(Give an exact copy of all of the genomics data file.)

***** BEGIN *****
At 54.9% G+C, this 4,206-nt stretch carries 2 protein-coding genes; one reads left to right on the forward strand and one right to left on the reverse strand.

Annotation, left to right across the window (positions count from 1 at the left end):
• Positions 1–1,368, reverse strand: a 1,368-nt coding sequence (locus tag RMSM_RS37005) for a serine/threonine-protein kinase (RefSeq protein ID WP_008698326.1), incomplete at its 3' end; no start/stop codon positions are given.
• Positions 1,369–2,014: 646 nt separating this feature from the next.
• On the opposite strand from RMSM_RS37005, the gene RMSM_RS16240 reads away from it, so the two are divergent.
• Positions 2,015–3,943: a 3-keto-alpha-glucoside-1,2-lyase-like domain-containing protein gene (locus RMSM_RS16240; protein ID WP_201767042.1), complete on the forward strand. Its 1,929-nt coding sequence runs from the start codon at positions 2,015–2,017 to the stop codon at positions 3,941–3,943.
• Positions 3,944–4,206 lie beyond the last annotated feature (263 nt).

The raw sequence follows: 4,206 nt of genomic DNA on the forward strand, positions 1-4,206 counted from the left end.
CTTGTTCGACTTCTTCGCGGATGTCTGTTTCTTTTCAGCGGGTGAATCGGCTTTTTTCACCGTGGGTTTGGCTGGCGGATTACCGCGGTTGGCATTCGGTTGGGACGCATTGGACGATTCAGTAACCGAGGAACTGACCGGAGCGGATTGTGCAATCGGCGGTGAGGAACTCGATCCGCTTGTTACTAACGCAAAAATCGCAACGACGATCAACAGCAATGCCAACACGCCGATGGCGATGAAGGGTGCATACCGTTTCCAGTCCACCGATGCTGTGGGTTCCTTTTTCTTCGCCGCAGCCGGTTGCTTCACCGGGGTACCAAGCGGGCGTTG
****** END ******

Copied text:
At 54.9% G+C, this 4,206-nt stretch carries 2 protein-coding genes; one reads left to right on the forward strand and one right to left on the reverse strand.

Annotation, left to right across the window (positions count from 1 at the left end):
• Positions 1–1,368, reverse strand: a 1,368-nt coding sequence (locus tag RMSM_RS37005) for a serine/threonine-protein kinase (RefSeq protein ID WP_008698326.1), incomplete at its 3' end; no start/stop codon positions are given.
• Positions 1,369–2,014: 646 nt separating this feature from the next.
• On the opposite strand from RMSM_RS37005, the gene RMSM_RS16240 reads away from it, so the two are divergent.
• Positions 2,015–3,943: a 3-keto-alpha-glucoside-1,2-lyase-like domain-containing protein gene (locus RMSM_RS16240; protein ID WP_201767042.1), complete on the forward strand. Its 1,929-nt coding sequence runs from the start codon at positions 2,015–2,017 to the stop codon at positions 3,941–3,943.
• Positions 3,944–4,206 lie beyond the last annotated feature (263 nt).

The raw sequence follows: 4,206 nt of genomic DNA on the forward strand, positions 1-4,206 counted from the left end.
CTTGTTCGACTTCTTCGCGGATGTCTGTTTCTTTTCAGCGGGTGAATCGGCTTTTTTCACCGTGGGTTTGGCTGGCGGATTACCGCGGTTGGCATTCGGTTGGGACGCATTGGACGATTCAGTAACCGAGGAACTGACCGGAGCGGATTGTGCAATCGGCGGTGAGGAACTCGATCCGCTTGTTACTAACGCAAAAATCGCAACGACGATCAACAGCAATGCCAACACGCCGATGGCGATGAAGGGTGCATACCGTTTCCAGTCCACCGATGCTGTGGGTTCCTTTTTCTTCGCCGCAGCCGGTTGCTTCACCGGGGTACCAAGCGGGCGTTG